Past to Present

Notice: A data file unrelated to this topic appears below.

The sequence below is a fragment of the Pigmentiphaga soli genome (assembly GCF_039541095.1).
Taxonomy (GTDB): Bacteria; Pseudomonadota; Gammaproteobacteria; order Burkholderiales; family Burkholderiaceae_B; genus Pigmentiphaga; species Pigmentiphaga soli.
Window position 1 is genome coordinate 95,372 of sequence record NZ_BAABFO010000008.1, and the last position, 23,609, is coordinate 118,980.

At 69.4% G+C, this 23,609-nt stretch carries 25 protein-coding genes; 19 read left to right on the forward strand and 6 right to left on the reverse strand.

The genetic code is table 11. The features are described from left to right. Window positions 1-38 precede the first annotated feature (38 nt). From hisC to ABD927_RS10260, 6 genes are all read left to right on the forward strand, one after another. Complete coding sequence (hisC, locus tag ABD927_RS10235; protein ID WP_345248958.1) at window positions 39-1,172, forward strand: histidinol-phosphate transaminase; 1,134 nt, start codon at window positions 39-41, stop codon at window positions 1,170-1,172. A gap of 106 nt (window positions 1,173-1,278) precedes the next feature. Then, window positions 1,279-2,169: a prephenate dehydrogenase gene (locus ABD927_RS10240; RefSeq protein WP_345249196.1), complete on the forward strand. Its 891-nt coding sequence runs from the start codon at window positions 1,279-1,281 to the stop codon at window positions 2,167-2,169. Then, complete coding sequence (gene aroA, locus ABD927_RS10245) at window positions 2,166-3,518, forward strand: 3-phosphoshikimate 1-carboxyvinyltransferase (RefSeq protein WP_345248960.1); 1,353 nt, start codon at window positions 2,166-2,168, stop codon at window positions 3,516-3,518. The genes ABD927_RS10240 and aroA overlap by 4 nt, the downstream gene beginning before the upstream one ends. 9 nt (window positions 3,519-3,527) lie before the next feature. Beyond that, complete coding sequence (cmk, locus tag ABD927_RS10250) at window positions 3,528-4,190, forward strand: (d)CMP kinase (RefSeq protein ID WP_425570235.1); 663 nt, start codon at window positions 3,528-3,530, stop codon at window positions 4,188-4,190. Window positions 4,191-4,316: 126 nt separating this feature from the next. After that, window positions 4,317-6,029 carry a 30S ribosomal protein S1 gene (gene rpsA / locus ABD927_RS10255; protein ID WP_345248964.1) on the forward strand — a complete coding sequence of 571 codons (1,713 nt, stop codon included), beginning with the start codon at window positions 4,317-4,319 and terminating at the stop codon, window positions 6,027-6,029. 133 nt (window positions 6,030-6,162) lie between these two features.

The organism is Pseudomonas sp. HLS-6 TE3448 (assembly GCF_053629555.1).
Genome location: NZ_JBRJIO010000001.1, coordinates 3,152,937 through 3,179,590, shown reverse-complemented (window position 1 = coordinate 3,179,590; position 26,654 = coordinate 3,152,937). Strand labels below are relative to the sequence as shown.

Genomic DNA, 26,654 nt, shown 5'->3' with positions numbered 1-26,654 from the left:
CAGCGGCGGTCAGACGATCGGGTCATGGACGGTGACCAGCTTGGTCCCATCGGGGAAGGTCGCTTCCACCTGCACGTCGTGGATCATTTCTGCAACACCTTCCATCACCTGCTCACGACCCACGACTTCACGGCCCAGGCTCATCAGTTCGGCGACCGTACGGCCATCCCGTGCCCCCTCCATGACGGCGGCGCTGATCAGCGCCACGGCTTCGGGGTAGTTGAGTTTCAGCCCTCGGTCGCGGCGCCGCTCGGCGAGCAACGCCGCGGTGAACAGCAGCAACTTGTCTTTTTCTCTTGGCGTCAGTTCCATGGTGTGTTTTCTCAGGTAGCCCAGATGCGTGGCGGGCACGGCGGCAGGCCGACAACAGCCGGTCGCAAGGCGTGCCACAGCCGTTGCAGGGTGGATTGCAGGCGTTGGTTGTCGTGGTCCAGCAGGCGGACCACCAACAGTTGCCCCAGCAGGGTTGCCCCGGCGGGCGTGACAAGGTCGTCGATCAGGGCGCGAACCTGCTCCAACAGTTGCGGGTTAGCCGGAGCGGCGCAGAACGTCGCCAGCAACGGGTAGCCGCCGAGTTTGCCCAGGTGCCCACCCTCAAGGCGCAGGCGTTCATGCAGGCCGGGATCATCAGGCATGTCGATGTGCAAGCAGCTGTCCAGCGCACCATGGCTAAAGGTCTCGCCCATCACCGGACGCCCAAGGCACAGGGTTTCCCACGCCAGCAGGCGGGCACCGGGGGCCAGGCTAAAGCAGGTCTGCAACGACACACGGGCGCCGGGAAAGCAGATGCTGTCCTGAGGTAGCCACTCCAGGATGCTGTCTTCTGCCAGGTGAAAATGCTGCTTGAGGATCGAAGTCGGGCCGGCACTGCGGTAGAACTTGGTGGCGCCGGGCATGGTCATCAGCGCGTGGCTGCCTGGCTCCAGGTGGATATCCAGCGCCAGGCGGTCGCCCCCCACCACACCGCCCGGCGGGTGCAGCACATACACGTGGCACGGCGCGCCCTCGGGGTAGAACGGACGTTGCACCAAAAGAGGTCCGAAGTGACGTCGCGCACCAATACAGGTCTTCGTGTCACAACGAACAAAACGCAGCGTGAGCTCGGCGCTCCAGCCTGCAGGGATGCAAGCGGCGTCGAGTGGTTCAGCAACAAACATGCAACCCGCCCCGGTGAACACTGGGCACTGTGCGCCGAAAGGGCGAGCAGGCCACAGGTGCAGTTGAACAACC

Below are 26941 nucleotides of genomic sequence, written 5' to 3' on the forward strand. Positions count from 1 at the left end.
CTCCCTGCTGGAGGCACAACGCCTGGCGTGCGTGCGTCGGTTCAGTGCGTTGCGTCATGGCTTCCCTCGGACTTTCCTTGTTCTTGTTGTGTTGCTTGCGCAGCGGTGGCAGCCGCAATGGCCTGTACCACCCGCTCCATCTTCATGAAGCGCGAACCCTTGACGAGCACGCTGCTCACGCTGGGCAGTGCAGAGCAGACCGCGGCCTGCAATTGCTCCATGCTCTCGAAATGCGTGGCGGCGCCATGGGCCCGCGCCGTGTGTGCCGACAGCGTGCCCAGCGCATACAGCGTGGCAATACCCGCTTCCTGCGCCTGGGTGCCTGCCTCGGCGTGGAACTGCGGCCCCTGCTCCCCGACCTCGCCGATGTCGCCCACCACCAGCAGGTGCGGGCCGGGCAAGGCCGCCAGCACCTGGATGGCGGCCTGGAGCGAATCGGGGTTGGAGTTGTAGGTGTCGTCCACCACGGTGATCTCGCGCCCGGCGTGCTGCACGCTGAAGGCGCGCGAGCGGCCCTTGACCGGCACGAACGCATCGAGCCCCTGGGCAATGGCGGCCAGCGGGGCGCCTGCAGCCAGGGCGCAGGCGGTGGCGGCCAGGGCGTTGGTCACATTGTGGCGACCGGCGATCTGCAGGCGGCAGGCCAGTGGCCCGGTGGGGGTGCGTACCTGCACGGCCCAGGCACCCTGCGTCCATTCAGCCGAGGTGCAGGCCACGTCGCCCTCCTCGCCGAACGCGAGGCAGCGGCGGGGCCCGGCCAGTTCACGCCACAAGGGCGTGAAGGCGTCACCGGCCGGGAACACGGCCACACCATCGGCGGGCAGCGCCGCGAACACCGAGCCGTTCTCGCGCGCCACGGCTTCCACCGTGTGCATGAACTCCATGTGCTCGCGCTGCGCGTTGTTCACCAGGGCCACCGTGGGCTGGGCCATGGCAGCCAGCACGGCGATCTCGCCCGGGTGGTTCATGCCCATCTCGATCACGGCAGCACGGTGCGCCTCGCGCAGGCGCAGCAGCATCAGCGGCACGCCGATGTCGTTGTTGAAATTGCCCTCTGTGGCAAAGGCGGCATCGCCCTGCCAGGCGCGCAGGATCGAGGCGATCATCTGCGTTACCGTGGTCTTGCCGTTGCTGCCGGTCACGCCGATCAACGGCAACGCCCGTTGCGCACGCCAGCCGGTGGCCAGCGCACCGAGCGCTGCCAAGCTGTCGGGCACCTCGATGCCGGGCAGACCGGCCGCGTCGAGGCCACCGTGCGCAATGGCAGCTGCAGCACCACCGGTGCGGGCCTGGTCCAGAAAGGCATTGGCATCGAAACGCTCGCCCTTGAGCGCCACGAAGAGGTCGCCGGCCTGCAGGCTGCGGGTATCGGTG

In ancient times, the western part of present-day Jordan formed a land corridor – between the foothills of the great desert region stretching across the Arabian Peninsula and the Mediterranean Sea – connecting important centres of power in Egypt and Mesopotamia (and more distant regions). Throughout the centuries waves of conquerors passed through the region, leaving their mark on Jordan’s history. The same applies to local centres of power such as the Nabatean kingdom, with its capital Petra hewn out of the rocks. For centuries, during the successive Arab and Turkish Ottoman Empires, Jordan was part of the Bilad al-Sham – together with the territories forming today’s Israel/Palestine, Lebanon and Syria. Accordingly there is shared cultural affinity between the latter three. After World War I, the British and French divided Bilad al-Sham among themselves. The economically barely viable mandate Transjordan, under British protectorate – afterwards renamed Jordan – was established.